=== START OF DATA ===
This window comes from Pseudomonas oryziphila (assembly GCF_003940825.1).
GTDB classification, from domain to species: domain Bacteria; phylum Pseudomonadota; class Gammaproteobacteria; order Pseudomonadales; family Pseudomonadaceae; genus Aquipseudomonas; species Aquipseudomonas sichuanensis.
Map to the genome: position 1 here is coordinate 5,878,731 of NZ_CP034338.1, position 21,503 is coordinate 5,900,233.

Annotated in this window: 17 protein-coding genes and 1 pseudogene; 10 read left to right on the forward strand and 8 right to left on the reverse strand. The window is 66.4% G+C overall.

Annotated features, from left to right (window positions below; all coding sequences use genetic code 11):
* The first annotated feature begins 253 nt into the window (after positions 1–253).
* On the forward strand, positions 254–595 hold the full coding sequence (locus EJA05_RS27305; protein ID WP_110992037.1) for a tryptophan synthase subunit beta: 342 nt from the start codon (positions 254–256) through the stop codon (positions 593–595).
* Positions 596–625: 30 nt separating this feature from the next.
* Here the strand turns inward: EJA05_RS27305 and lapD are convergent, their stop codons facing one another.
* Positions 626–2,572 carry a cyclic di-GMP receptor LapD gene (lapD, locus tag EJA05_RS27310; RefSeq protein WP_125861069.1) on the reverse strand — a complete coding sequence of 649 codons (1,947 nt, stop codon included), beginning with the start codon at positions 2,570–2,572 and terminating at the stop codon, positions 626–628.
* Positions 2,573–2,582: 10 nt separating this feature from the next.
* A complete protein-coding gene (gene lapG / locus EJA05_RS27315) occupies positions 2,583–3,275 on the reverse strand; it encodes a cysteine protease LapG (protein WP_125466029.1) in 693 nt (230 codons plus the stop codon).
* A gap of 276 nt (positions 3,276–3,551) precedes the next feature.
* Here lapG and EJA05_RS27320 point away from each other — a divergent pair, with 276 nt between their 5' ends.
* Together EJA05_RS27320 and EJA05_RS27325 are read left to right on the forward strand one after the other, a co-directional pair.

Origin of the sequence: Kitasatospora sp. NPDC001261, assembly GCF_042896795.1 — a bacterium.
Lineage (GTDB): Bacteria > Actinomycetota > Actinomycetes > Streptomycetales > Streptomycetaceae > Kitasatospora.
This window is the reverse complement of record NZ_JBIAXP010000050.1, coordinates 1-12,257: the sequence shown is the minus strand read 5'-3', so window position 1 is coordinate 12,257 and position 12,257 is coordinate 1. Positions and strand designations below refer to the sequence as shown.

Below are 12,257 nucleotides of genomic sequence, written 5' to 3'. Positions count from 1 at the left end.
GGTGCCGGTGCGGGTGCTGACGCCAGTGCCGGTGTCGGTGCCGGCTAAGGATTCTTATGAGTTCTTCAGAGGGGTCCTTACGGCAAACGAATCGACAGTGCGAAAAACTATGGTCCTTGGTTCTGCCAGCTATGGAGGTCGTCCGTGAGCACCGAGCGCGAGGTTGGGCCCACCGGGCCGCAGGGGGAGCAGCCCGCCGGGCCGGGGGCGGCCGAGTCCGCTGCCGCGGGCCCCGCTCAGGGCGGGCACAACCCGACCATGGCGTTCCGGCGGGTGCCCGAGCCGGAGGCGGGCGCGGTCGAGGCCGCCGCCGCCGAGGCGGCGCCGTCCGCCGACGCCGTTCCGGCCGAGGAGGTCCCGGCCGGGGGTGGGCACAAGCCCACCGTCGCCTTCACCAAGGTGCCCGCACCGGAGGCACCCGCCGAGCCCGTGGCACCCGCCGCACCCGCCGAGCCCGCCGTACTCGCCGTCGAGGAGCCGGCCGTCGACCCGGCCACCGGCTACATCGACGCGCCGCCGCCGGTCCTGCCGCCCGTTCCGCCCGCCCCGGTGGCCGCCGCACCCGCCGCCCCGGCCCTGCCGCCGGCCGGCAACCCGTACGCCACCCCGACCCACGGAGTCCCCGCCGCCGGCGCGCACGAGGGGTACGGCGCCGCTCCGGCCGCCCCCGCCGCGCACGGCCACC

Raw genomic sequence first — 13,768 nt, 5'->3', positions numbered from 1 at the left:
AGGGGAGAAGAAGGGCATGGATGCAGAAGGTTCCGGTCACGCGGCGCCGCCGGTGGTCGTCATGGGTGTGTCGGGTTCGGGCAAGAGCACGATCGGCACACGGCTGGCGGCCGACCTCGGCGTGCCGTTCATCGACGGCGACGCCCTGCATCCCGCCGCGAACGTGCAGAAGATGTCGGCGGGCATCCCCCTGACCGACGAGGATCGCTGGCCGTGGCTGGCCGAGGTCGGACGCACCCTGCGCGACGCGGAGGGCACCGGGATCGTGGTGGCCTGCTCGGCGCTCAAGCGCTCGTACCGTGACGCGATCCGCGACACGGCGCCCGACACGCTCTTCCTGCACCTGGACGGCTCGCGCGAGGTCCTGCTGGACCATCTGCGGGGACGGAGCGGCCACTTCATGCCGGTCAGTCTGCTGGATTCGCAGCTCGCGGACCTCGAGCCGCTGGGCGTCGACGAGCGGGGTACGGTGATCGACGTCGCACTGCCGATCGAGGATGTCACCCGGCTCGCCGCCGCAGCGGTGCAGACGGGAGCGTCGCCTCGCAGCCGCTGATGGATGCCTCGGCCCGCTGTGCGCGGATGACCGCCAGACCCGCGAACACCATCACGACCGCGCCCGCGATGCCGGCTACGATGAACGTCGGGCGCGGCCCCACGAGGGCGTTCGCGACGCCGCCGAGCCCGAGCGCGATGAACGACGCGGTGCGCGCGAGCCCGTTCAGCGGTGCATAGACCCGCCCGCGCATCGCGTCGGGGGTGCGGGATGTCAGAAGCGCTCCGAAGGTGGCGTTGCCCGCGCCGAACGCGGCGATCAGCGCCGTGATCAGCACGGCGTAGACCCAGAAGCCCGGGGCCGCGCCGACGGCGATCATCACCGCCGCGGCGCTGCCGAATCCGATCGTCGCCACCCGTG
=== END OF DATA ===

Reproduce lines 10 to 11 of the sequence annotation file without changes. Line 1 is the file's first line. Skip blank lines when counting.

* Positions 626–2,572 carry a cyclic di-GMP receptor LapD gene (lapD, locus tag EJA05_RS27310; RefSeq protein WP_125861069.1) on the reverse strand — a complete coding sequence of 649 codons (1,947 nt, stop codon included), beginning with the start codon at positions 2,570–2,572 and terminating at the stop codon, positions 626–628.
* Positions 2,573–2,582: 10 nt separating this feature from the next.